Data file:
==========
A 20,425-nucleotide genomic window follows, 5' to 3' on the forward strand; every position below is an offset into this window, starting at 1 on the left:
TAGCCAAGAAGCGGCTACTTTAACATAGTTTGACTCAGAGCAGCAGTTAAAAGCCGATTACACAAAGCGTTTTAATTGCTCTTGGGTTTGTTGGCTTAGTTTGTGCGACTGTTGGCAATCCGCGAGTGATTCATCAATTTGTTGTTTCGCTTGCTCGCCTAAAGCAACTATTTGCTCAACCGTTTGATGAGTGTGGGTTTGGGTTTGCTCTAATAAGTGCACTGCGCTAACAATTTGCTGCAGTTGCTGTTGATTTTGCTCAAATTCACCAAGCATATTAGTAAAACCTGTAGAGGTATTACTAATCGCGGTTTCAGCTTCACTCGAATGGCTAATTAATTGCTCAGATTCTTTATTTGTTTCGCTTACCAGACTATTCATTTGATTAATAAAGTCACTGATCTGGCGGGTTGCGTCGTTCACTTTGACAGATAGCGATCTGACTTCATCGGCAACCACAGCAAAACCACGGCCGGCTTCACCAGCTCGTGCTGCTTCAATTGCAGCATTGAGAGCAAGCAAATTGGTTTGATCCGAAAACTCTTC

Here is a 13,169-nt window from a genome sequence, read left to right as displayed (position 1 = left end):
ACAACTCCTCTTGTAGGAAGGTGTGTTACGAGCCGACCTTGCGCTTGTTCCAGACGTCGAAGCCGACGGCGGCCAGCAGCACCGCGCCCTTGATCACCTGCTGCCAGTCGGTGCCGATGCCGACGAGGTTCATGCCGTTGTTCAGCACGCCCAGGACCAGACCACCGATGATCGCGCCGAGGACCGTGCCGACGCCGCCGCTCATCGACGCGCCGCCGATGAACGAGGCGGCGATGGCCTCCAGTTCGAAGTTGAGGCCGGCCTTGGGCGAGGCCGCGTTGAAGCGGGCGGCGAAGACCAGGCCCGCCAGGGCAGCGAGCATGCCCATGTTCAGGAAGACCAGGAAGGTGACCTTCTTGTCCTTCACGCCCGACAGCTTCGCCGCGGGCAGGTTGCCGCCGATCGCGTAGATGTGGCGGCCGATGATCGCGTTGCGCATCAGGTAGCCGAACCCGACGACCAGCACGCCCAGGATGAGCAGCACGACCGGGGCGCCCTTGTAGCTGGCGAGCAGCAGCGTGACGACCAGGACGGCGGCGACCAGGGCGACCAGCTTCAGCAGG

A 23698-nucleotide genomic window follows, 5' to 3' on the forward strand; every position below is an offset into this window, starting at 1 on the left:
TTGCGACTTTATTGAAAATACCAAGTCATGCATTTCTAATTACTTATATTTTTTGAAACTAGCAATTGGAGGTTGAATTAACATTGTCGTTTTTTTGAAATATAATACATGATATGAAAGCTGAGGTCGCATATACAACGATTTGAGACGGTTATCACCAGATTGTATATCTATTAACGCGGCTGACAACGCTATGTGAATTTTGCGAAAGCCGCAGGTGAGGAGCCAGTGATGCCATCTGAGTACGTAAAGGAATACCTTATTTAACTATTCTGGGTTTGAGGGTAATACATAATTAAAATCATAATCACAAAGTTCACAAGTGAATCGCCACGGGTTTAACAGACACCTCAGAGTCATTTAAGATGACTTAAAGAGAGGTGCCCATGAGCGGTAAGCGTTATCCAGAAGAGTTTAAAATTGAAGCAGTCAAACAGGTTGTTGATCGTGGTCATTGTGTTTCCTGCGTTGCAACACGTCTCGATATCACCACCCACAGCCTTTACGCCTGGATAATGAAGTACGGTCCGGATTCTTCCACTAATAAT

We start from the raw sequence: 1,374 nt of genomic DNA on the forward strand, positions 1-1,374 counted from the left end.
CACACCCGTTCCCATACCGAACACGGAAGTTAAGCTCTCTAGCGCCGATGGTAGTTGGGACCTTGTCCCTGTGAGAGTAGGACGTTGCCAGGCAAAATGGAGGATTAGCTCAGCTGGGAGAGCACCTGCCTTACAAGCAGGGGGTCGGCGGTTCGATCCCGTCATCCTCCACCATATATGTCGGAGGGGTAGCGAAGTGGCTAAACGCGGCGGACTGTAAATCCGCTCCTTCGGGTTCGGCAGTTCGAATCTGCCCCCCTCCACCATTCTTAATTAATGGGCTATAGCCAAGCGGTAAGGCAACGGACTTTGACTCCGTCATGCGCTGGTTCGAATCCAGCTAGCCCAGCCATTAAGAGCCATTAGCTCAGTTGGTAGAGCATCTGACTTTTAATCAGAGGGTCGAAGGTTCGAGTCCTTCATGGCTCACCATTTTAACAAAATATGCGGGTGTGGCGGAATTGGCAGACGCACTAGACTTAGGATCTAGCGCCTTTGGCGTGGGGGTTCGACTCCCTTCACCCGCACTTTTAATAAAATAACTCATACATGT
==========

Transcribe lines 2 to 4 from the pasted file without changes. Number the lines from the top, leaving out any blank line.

TAGCCAAGAAGCGGCTACTTTAACATAGTTTGACTCAGAGCAGCAGTTAAAAGCCGATTACACAAAGCGTTTTAATTGCTCTTGGGTTTGTTGGCTTAGTTTGTGCGACTGTTGGCAATCCGCGAGTGATTCATCAATTTGTTGTTTCGCTTGCTCGCCTAAAGCAACTATTTGCTCAACCGTTTGATGAGTGTGGGTTTGGGTTTGCTCTAATAAGTGCACTGCGCTAACAATTTGCTGCAGTTGCTGTTGATTTTGCTCAAATTCACCAAGCATATTAGTAAAACCTGTAGAGGTATTACTAATCGCGGTTTCAGCTTCACTCGAATGGCTAATTAATTGCTCAGATTCTTTATTTGTTTCGCTTACCAGACTATTCATTTGATTAATAAAGTCACTGATCTGGCGGGTTGCGTCGTTCACTTTGACAGATAGCGATCTGACTTCATCGGCAACCACAGCAAAACCACGGCCGGCTTCACCAGCTCGTGCTGCTTCAATTGCAGCATTGAGAGCAAGCAAATTGGTTTGATCCGAAAACTCTTC

Here is a 13,169-nt window from a genome sequence, read left to right as displayed (position 1 = left end):
ACAACTCCTCTTGTAGGAAGGTGTGTTACGAGCCGACCTTGCGCTTGTTCCAGACGTCGAAGCCGACGGCGGCCAGCAGCACCGCGCCCTTGATCACCTGCTGCCAGTCGGTGCCGATGCCGACGAGGTTCATGCCGTTGTTCAGCACGCCCAGGACCAGACCACCGATGATCGCGCCGAGGACCGTGCCGACGCCGCCGCTCATCGACGCGCCGCCGATGAACGAGGCGGCGATGGCCTCCAGTTCGAAGTTGAGGCCGGCCTTGGGCGAGGCCGCGTTGAAGCGGGCGGCGAAGACCAGGCCCGCCAGGGCAGCGAGCATGCCCATGTTCAGGAAGACCAGGAAGGTGACCTTCTTGTCCTTCACGCCCGACAGCTTCGCCGCGGGCAGGTTGCCGCCGATCGCGTAGATGTGGCGGCCGATGATCGCGTTGCGCATCAGGTAGCCGAACCCGACGACCAGCACGCCCAGGATGAGCAGCACGACCGGGGCGCCCTTGTAGCTGGCGAGCAGCAGCGTGACGACCAGGACGGCGGCGACCAGGGCGACCAGCTTCAGCAGG